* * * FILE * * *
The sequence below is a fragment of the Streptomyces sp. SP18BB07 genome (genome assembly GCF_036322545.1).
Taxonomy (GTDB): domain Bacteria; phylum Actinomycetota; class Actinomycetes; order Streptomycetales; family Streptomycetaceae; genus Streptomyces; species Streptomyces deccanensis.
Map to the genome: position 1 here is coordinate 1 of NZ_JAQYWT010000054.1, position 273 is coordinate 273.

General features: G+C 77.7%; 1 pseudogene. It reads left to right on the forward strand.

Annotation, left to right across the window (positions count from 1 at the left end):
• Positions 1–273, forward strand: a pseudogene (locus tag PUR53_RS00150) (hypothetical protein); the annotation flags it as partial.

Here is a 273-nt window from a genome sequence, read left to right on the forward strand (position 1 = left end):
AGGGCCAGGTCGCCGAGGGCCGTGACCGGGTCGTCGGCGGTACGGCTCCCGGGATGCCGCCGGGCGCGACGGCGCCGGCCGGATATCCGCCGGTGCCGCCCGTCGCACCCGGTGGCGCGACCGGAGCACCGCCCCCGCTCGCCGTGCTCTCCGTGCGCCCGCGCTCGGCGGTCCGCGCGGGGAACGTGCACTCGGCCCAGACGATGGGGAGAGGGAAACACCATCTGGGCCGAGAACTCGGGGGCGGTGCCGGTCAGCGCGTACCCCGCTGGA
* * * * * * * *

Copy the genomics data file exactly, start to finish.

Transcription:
The sequence below is a fragment of the Streptomyces sp. SP18BB07 genome (genome assembly GCF_036322545.1).
Taxonomy (GTDB): domain Bacteria; phylum Actinomycetota; class Actinomycetes; order Streptomycetales; family Streptomycetaceae; genus Streptomyces; species Streptomyces deccanensis.
Map to the genome: position 1 here is coordinate 1 of NZ_JAQYWT010000054.1, position 273 is coordinate 273.

General features: G+C 77.7%; 1 pseudogene. It reads left to right on the forward strand.

Annotation, left to right across the window (positions count from 1 at the left end):
• Positions 1–273, forward strand: a pseudogene (locus tag PUR53_RS00150) (hypothetical protein); the annotation flags it as partial.

Here is a 273-nt window from a genome sequence, read left to right on the forward strand (position 1 = left end):
AGGGCCAGGTCGCCGAGGGCCGTGACCGGGTCGTCGGCGGTACGGCTCCCGGGATGCCGCCGGGCGCGACGGCGCCGGCCGGATATCCGCCGGTGCCGCCCGTCGCACCCGGTGGCGCGACCGGAGCACCGCCCCCGCTCGCCGTGCTCTCCGTGCGCCCGCGCTCGGCGGTCCGCGCGGGGAACGTGCACTCGGCCCAGACGATGGGGAGAGGGAAACACCATCTGGGCCGAGAACTCGGGGGCGGTGCCGGTCAGCGCGTACCCCGCTGGA